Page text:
A presentation will be given at Monday, December 3, 7pm, at John A. Sciole Elementary, 86 Alys Drive E., Depew. Please take a moment to familiarize yourself with the project and make sure to cast an informed vote on December 11.
The vote will be held on Tuesday, Dec. 11 from 7am-9pm in the new Java Gym-Lancaster High School North Entrance.
New York State will be returning 74.3 percent of the $77.1 million project cost back to the district in the form of building aid. The remaining project expenses will have no additional tax impact on property taxes, as $5 million in capital reserve funds and the $500,000 LEAF donation will be used and existing debt is being paid off. Over the course of the next several years, previous bond issue debt being paid off enables the district to build the cost of the project and related state aid into subsequent budgets without an additional tax impact.
- This project makes maximum use of voter-approved capital reserve funds;
- The retirement of previous debt service results in no net tax increase;
- LEAF has partnered with the district to provide unprecedented enhancements that the district could otherwise not afford.
NO ADDITIONAL TAX IMPACT
Dear Lancaster Residents,
No matter the age of your home, little time goes by without needing improvements. Sometimes it's as simple as routine maintenance. Other times more extensive repairs are required, like a new roof, upgrading to a heating system, or replacing windows.
As Western New York's fourth largest school district, Lancaster is home to the largest single-campus high school and largest elementary school in the region, William Street School. It is our responsibility to maintain safe and sound properties that encompass more than one million square feet of brick and mortar as well as more than 300 acres of land.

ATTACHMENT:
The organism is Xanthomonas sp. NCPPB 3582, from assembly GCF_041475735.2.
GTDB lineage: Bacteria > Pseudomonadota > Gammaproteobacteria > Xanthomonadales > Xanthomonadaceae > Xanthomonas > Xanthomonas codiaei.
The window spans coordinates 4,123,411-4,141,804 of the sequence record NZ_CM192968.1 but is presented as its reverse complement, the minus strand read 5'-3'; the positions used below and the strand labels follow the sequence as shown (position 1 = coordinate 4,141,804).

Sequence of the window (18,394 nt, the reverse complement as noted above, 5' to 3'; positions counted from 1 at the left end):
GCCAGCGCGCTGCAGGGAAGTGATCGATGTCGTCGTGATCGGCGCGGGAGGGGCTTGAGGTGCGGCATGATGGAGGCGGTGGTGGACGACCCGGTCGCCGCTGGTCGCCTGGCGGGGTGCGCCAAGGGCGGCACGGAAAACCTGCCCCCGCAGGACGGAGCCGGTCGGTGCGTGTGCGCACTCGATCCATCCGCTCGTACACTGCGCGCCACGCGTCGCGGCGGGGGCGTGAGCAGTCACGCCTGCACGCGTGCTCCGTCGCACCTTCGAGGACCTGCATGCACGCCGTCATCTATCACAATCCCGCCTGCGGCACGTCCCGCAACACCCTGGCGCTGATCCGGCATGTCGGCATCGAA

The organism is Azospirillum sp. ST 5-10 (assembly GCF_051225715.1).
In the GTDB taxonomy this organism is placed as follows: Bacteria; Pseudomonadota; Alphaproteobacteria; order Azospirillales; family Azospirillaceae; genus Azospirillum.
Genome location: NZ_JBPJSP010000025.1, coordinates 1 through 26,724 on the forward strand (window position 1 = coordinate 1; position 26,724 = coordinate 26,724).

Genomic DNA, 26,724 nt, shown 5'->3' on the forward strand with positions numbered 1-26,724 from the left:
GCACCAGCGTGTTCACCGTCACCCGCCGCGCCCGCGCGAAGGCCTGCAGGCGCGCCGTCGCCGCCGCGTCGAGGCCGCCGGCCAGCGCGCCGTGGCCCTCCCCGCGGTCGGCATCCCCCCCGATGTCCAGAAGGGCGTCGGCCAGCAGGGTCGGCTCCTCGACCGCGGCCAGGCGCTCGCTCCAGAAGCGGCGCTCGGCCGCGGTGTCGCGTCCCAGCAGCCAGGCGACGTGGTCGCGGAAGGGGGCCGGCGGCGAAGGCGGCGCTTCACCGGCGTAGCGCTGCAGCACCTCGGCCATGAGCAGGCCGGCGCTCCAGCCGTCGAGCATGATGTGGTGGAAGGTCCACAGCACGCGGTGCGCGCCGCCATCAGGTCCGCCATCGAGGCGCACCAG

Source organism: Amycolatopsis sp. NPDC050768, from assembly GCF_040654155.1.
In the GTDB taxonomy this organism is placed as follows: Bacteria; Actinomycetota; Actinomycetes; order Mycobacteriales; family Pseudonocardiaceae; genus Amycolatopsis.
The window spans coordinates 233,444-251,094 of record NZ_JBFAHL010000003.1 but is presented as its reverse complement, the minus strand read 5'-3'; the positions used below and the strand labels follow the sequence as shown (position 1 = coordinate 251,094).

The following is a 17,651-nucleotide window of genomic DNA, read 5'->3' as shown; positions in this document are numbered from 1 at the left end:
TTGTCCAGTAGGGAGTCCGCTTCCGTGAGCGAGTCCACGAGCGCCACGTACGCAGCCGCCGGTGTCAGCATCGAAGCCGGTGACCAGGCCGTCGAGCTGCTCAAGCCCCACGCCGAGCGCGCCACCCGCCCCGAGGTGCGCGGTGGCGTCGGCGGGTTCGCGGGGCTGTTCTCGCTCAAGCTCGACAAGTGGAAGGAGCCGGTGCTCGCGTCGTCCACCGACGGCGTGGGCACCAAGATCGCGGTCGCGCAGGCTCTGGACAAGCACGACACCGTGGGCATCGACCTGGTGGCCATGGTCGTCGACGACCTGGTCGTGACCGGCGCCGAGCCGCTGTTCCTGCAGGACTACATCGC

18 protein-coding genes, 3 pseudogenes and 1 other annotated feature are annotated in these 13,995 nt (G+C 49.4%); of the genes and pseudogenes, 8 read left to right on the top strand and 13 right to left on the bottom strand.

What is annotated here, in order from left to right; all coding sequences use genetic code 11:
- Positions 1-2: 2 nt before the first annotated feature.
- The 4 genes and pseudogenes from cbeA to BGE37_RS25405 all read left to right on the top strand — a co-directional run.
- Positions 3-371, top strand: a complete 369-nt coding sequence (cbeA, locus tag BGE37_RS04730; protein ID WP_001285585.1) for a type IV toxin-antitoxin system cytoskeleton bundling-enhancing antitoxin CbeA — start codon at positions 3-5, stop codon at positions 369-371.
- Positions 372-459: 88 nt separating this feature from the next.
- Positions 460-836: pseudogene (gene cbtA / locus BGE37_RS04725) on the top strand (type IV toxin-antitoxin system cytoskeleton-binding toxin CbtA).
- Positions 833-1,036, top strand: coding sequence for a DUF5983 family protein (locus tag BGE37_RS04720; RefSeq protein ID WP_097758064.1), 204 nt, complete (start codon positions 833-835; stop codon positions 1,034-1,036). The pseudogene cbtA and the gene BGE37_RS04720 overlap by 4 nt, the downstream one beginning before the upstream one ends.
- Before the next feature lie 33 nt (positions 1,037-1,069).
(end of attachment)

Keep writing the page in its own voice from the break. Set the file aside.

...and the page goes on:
We have made significant investments in technology, addressed health and safety concerns, and made more obvious improvements in the 2015 capital project, including construction of a new transportation facility, which paved the way for much-needed additional parking at the high school, construction of a new north entrance for athletics, a new Java Gym, and more. This work has been accomplished in two capital improvement projects over the past six years, yet there are still significant needs in each of our aging facilities.
While our oldest building, Lancaster Middle School, is nearing its centennial year, our newest, William Street School, is just 'coming of age,' hitting the 20-year mark when it becomes eligible, for the first time since its construction, for building aid on any repairs or renovations. On one hand, we have our oldest building, which despite ongoing maintenance and previous capital project work is still in need of infrastructure improvements; on the other hand, our newest building has not had any major enhancements, repairs, or improvements since it was built two decades ago. Each of the remaining buildings is in some need of attention, whether in terms of replacing parking lots and sidewalks, window replacements and masonry repairs, Americans with Disabilities Act (ADA) upgrades to restrooms and other areas, and heating and cooling system upgrades, as well as other items.
On Tuesday, December 11, residents will have the opportunity to vote on a $77.1 million capital project that focuses on preserving the community's assets and prioritizes items from the building condition survey. By maximizing state aid, applying $5 million from the district's capital reserve fund, and a $500,000 donation from the Lancaster Educational Alumni Foundation (LEAF), we will be able to realize all of this at no additional tax impact to homeowners.
While the 2015 bond issue laid the foundation for the future of our facilities, this capital project will ensure the integrity of the infrastructure and protect the community's assets for years to come.
On behalf of the board of education, administration, faculty, staff, and students of this school district, thank you.
Patrick Uhteg, President
Board of Education